Just saw the physiatrist/pain management doc, and it was possibly one of the least helpful and most condescending doctors appointments I've had. My husband, who works in the medical field, accompanied me, and was kind of shocked by his 'bedside' manner. As in, I wasn't even all that surprised by it, although I was annoyed/sad/mad coming away, but my husband seemed astounded.
The doc had said to come back if six weeks of PT didn't help. I told him I was pretty much the same, though the diclofenac helped (I even told him I have tried taking it consistently/as often as possible, then going without, to test this). He looked at my pain diagram and said it looked exactly the same. But he ended up just reiterating that I have degenerating discs in my lower back (which I actually think is not what the MRI report said... it said "mildly bulging disc" -- not desiccated, not herniated, and only mildly bulging) which causes inflammation, that the NSAID helps with this, and that we need to strengthen the area to support it and improve flexibility. He said he could give me cortisone shots if I am uncomfortable enough, but I kind of want to hold out on that as long as I can. Other than that he didn't have anything to offer me. He asked if I was still doing PT, I said the PT said I had completed the course and that if I wasn't improved she thought there was probably either more going on or we were targeting the wrong areas. He said I should keep doing exercises at home. He asked if I had tried chiropractic -- I have told him previously and reiterated that I have been seeing a chiropractor regularly for two and a half going on three years. He said I should see them twice or up to three times a month. And maybe consider trying acupuncture.
My husband asked about a disc in the lower back causing pain in my upper back and ribs, and the doc (sounding very annoyed at the question) said that if one thing is off in the spine the muscles all over try to compensate. I understand that reasoning, but it still seems improbable that a lower back mild disc issue would cause upper back pain first, then rib pain, then low back pain. And all that my husband and I have been able to find has indicated that discs tend to cause only local inflammation, not widespread inflammation. So why would I have inflammatory pain in my upper back and ribs? And it really has never seemed muscular -- it aches on the spine itself, and when I press on that area it aches on the spine itself. I guess if the muscles are all tight they would pull on the spine and make that area unhappy? But my muscles have loosened up considerably in the area -- my chiro over the last year and my PT over the last two months have noticed marked improvement. And honestly, we need to strengthen the area and improve flexibility? Does he want a demonstration?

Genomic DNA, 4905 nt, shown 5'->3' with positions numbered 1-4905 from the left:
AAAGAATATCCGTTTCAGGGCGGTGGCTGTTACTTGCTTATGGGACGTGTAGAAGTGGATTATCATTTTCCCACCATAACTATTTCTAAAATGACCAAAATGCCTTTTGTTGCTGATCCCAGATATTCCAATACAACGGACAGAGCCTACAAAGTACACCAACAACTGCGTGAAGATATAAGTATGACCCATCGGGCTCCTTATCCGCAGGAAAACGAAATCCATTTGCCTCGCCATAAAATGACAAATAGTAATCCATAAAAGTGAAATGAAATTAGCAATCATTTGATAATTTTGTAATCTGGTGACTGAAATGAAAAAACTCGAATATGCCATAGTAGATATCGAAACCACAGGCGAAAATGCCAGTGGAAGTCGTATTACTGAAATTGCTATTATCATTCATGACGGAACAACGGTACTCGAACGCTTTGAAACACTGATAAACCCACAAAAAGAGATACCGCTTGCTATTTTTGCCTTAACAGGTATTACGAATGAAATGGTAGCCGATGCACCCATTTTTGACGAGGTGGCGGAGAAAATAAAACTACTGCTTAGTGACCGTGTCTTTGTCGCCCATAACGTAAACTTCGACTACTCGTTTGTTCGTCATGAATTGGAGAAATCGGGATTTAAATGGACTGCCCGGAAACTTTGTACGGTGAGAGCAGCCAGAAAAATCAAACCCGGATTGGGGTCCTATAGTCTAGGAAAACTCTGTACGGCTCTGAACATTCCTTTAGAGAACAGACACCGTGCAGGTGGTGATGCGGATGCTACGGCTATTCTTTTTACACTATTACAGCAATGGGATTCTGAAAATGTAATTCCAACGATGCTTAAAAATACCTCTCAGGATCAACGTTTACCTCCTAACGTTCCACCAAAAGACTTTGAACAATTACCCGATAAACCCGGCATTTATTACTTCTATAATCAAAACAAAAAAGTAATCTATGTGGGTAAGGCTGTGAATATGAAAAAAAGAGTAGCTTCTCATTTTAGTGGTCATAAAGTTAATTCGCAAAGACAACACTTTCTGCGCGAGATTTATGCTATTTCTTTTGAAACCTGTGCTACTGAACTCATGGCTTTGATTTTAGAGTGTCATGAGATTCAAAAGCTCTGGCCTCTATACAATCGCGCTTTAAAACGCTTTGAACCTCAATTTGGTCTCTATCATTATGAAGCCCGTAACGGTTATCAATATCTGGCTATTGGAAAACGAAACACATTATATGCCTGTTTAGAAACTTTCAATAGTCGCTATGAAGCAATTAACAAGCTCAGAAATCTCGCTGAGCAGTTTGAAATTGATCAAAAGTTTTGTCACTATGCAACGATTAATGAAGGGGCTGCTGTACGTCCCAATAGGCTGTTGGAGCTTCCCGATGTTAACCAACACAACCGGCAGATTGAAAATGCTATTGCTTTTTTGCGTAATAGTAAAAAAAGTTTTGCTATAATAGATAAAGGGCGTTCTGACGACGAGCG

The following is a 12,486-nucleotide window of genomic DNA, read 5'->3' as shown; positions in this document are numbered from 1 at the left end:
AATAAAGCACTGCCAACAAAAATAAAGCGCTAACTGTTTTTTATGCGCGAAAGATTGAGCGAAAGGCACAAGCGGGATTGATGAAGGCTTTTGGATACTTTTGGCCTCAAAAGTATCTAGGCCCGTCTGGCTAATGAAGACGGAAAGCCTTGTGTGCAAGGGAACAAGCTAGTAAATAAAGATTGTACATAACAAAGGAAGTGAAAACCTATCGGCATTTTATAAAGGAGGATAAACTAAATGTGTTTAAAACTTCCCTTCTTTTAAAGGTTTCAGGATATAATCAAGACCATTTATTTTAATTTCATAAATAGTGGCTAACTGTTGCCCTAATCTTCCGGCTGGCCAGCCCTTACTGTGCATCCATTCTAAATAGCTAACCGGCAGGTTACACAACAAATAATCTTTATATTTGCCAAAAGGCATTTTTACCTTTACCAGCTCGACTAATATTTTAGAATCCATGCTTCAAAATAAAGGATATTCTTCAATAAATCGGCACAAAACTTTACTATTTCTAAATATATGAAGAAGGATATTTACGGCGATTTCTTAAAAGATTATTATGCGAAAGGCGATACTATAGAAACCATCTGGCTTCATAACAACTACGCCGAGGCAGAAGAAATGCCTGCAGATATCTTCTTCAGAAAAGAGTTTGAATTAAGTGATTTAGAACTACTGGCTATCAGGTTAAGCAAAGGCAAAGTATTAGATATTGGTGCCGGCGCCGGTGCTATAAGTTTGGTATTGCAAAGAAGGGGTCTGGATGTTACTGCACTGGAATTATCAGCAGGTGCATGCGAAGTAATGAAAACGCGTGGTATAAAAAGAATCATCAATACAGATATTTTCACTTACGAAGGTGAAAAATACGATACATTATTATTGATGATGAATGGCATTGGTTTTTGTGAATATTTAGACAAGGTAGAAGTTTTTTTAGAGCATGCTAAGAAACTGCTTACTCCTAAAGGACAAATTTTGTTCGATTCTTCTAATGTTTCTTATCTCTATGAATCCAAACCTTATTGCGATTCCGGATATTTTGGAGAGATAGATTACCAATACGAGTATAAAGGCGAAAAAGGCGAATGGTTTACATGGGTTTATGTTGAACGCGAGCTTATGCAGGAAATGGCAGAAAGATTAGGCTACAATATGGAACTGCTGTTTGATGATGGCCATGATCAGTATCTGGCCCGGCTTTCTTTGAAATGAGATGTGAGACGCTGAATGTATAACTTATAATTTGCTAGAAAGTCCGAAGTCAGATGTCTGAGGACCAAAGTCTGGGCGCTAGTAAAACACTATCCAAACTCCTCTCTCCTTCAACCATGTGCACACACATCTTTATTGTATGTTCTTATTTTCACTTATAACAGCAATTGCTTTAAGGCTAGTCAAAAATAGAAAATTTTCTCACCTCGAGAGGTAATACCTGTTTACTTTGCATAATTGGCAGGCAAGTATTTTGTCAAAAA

By the the time he asked if I had any more questions, I was mostly just ready to get out of there as quickly as possible. He did at least change the diclofenac formulation for me so I can take it twice a day instead of three times -- I like attempting to sleep longer than 8 hours when I can so I don't like having to wake up/stay up late for that. And if I'm going to continue the pain management route with or without an answer for what's going on, I'm leaning towards finding a different doctor for that. His tone and manner was awful, not necessarily what he said exactly. Maybe he was just having a bad day, but his manner previously hasn't exactly been great anyway.
So... I guess I'm on to a second opinion from a different rheumatologist in a different network. Hopefully they're at least less dismissive than I feel like I've gotten so far. The only ones who have felt helpful, even if they haven't had answers, have been my PCP and PT. Even if they don't know what's wrong having someone say "yeah, seems weird, let's see if we can figure it out" would be nice.
Last edited by Nicole_B; 06/05/17 09:49 PM.